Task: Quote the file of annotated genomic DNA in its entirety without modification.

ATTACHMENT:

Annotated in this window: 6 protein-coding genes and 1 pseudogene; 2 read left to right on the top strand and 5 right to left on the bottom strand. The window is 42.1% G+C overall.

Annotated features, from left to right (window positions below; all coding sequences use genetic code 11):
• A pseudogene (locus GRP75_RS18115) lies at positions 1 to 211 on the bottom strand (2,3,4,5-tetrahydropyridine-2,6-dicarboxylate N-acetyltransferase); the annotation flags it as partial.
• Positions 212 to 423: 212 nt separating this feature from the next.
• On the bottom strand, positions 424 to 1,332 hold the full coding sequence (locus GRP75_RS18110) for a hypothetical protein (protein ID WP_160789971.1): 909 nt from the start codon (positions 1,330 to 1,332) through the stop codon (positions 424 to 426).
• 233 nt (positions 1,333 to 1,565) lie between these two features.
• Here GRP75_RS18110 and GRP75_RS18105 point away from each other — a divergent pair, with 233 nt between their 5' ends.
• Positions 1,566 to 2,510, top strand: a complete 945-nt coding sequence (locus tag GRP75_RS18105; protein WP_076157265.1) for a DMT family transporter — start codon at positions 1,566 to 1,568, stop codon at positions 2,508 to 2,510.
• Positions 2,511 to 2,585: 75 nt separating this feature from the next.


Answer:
Annotated in this window: 6 protein-coding genes and 1 pseudogene; 2 read left to right on the top strand and 5 right to left on the bottom strand. The window is 42.1% G+C overall.

Annotated features, from left to right (window positions below; all coding sequences use genetic code 11):
• A pseudogene (locus GRP75_RS18115) lies at positions 1 to 211 on the bottom strand (2,3,4,5-tetrahydropyridine-2,6-dicarboxylate N-acetyltransferase); the annotation flags it as partial.
• Positions 212 to 423: 212 nt separating this feature from the next.
• On the bottom strand, positions 424 to 1,332 hold the full coding sequence (locus GRP75_RS18110) for a hypothetical protein (protein ID WP_160789971.1): 909 nt from the start codon (positions 1,330 to 1,332) through the stop codon (positions 424 to 426).
• 233 nt (positions 1,333 to 1,565) lie between these two features.
• Here GRP75_RS18110 and GRP75_RS18105 point away from each other — a divergent pair, with 233 nt between their 5' ends.
• Positions 1,566 to 2,510, top strand: a complete 945-nt coding sequence (locus tag GRP75_RS18105; protein WP_076157265.1) for a DMT family transporter — start codon at positions 1,566 to 1,568, stop codon at positions 2,508 to 2,510.
• Positions 2,511 to 2,585: 75 nt separating this feature from the next.